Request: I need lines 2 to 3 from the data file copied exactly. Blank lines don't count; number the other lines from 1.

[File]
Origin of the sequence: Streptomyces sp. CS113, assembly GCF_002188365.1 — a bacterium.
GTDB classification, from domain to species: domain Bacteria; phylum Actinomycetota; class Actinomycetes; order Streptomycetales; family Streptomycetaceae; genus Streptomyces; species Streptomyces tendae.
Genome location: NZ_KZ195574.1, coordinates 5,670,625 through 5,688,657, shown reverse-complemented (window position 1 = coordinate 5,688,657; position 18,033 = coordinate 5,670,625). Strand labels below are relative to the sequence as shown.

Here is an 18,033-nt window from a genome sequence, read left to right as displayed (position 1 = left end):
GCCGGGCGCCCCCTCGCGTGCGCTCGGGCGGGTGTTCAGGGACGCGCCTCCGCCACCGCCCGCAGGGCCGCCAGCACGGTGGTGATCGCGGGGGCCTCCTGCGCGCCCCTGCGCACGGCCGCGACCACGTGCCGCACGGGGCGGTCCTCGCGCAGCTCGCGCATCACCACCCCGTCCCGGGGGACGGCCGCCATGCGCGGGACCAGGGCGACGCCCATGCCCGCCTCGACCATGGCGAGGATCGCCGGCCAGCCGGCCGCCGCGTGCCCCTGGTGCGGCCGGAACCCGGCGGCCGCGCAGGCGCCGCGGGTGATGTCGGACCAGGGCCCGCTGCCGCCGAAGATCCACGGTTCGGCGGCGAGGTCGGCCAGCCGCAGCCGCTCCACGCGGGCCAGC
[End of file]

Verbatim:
GTDB classification, from domain to species: domain Bacteria; phylum Actinomycetota; class Actinomycetes; order Streptomycetales; family Streptomycetaceae; genus Streptomyces; species Streptomyces tendae.
Genome location: NZ_KZ195574.1, coordinates 5,670,625 through 5,688,657, shown reverse-complemented (window position 1 = coordinate 5,688,657; position 18,033 = coordinate 5,670,625). Strand labels below are relative to the sequence as shown.